21 December 2012

Nigeria: 'Why Education Standards Will Continue to Decline'

Kaduna — The standard of education in Nigeria will continue to fall because politics and white collar job are hindering the development of the sector, Ibrahim Malumfashi, Dean, Faculty of Arts, Kaduna State University, has said.

In an interview with our correspondent, Malumfashi, who is also the Head of Department, Nigerian Linguistics and Logistics, at the university, added that students are not interested in learning, but are only interested in getting good certificates at all cost to secure white collar jobs.He said the education sector in the past was much better than what is obtainable now because during the colonial rule, there were structures on ground to make sure that the education sector really works.

"There was support from government in terms of infrastructure, recruitment of staff, equipment and so on, even the monitoring aspect of the system was better before than what is obtainable today. At that time, you had inspectors for primary and secondary schools and they were always up and doing. From the early 1970's to the 80's, we started observing retrogression in the sector. Some people blamed the whole scenario on over explosion of students and pupils right from 1976, when Obasanjo introduced the Universal Primary Education (UPE) which brought a lot of movement from the primary level to the secondary."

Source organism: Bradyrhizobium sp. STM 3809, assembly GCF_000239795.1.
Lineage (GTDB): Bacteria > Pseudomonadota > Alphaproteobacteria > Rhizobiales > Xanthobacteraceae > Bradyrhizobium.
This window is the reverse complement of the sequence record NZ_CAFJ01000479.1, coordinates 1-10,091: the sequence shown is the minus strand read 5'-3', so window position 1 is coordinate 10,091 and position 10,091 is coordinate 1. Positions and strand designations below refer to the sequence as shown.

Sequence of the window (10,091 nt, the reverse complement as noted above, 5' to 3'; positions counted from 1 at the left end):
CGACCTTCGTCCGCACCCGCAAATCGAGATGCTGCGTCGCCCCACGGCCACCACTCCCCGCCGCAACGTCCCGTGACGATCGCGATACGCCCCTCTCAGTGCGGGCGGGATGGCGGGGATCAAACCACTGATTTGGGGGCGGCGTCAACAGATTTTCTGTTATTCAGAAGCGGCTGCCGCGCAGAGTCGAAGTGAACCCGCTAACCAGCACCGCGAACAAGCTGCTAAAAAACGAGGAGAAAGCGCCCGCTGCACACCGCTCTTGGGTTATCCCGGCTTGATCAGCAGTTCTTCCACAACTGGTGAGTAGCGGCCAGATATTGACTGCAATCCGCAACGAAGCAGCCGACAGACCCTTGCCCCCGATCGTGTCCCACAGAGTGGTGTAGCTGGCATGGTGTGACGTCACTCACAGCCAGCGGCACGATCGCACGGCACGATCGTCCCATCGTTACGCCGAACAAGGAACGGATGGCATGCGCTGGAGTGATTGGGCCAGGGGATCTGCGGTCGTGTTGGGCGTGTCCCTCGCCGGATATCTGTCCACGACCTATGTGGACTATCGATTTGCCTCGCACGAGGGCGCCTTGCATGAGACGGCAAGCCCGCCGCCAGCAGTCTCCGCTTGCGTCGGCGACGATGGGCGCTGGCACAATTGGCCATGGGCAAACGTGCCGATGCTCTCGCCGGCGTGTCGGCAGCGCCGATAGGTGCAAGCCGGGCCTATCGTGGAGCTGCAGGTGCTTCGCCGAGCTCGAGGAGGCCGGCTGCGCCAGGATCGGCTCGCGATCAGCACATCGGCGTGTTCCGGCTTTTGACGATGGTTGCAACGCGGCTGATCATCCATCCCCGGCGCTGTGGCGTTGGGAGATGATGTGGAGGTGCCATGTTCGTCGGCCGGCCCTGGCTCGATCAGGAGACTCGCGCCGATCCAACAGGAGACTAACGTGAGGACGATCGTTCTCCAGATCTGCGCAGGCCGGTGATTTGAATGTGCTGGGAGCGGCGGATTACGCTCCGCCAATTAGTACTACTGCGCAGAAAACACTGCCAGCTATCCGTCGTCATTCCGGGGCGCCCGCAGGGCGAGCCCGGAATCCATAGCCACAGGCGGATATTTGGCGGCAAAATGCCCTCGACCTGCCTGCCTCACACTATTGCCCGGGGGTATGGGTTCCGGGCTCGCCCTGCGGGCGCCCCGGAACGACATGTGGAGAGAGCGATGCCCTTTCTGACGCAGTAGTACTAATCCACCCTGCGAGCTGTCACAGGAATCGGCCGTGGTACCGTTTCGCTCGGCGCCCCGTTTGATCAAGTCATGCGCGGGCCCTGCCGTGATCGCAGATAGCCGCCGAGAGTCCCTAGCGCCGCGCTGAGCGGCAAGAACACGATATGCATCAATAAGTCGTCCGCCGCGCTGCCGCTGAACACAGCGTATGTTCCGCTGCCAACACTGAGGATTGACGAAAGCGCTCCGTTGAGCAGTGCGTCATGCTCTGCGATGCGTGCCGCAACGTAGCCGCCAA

"By 1982, the number of students coming out of the primary school going to the secondary school and those leaving the secondary school to the higher institution quadrupled and pupils were just being graduated en-masse; that was the beginning of the whole problem," he said.

Malumfashi, who said politics also plays a major part in the education system, added, "It is like this; if I am chairman of a particular local government, I will ask my people to bring their relatives, and we will just put them in the system to continue collecting salary without doing the job."

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